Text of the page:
Medicago sativa L. is the correct and accepted scientific name for Alfalfa. The genus and species were named and described as such by Carl von Linnaeus in the second volume of the first edition of Species Plantarum in 1753.
As of 11-24-21 when this page was last updated, Plants of the World Online by Kew lists 89 species in the Medicago genus. It is a member of the plant family Fabaceae with 773 genera. Those numbers could change as updates are made on POWO.
The above distribution map for Medicago sativa is from Plants of the World Online. Areas in green are where the species is native and purple where it has been introduced. POWO gets some of their maps for the United States and Canada from Flora of North America for families recognized on that site. When I wrote this page FNA had not yet included genera from the plant family Fabaceae. FNA is working on this family and will be released soon then POWO will update their maps.
The map on the USDA Plants Database for North America is quite different… All areas in blue are where the species has been introduced. Well, Alfalfa is a popular legume for hay which is how it has been introduced to most of the world.
The map on iNaturalist shows where members have made observations. Anyone can join and it is a great website to confirm and share your observations. The maps on iNaturalist are continually updated as members post new observations.
THERE ARE SEVERAL LINKS AT THE BOTTOM OF THE PAGE FOR FURTHER READING AND TO HELP WITH A BETTER POSITIVE ID.
You know, as widespread as time species is I have only seen it one time growing in the wild. Actually, I saw it growing along the road while walking back from park next to the farm. One solitary plant that obviously had been mowed off many times. I didn’t even realize it was Alfalfa until I uploaded photos on iNaturalist…
I apologize for not writing descriptions at the moment. I am busy updating the plant pages, adding photos I took over the summer, and adding pages for plants I identified in 2021. This is a wintertime project… I will go back later and add descriptions as I have time. There are several links at the bottom of the page written by experts that know much more than I do. Writing descriptions of the plant, flowers, stems, leaves, etc. is a lengthy process and I get behind. 🙂
I have enjoyed photographing and learning about the many wildflowers growing on the farm and other areas. I have grown over 500 different plants and most have pages listed on the right side of the blog. I am not an expert, botanist, or horticulturalist. I just like growing, photographing, and writing about my experience. I rely on several websites for ID and a horticulturalist I contact if I cannot figure them out. Wildflowers can be somewhat variable from location to location, so sometimes it gets a bit confusing. If you see I have made an error, please let me know so I can correct what I have written.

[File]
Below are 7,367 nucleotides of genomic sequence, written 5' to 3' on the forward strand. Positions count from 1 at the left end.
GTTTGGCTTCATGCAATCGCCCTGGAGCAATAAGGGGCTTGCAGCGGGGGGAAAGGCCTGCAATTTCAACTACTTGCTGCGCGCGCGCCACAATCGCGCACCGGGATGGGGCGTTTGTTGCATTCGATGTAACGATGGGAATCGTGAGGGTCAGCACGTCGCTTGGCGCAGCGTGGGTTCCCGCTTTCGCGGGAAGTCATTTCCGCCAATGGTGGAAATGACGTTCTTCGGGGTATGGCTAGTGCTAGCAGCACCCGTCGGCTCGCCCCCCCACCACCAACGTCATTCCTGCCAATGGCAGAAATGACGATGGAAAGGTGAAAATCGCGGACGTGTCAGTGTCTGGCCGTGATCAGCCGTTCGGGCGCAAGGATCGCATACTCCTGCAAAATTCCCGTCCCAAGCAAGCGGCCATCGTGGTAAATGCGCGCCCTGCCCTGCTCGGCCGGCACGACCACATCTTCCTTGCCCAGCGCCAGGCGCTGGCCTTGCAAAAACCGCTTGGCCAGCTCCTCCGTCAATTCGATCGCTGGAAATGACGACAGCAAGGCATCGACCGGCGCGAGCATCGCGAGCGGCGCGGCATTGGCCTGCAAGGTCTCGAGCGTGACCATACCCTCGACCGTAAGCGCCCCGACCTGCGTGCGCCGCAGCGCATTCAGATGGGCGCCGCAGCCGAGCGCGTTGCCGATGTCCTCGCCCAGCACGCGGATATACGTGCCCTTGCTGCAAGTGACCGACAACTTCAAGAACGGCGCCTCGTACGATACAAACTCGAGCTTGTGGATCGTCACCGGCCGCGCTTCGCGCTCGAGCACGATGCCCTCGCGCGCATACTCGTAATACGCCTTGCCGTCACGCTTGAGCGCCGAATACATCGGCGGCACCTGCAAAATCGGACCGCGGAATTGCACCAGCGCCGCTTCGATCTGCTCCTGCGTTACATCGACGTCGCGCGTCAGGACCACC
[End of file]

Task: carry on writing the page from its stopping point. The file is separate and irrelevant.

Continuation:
I hope you found this page useful and be sure to check the links below for more information. They were written by experts and provide much more information. Some sites may not be up-to-date but they are always a work in progress. If you can, I would appreciate it if you would click on the “Like” below and leave a comment. It helps us bloggers stay motivated. You can also send an email to me at firstname.lastname@example.org. I would enjoy hearing from you especially if you notice something is a bit whacky.
NOTE: Plants of the World Online is the most up-to-date database. It is very hard for some to keep with name changes these days so you may find a few discrepancies between the websites. Just be patient. Hopefully, someday they will be in harmony. 🙂
FOR FURTHER READING:
PLANTS OF THE WORLD ONLINE (GENUS/SPECIES)
INTERNATIONAL PLANT NAMES INDEX (GENUS/SPECIES)
WORLD FLORA ONLINE (GENUS/SPECIES)
USDA PLANTS DATABASE
USDA FACT SHEET
FRIENDS OF THE WILDFLOWER GARDEN
PFAF (PLANTS FOR A FUTURE)
SOUTHWEST DESERT FLORA
SOUTHWEST COLORADO WILDFLOWERS
EDIBLE WILD FOOD
NOTE: The data (figures, maps, accepted names, etc.) may not match on these websites. It depends on when and how they make updates and when their sources make updates. Some websites have hundreds and even many thousands of species to keep up with. Accepted scientific names change periodically and it can be hard to keep with as well. Some of the links may use a name that is a synonym on other sites. In my opinion, Plants of the World Online by Kew is the most reliable and up-to-date plant database and they make updates on a regular basis. I make updates “at least” once a year and when I write new pages or add new photos but I do get behind. We are all a work in progress. 🙂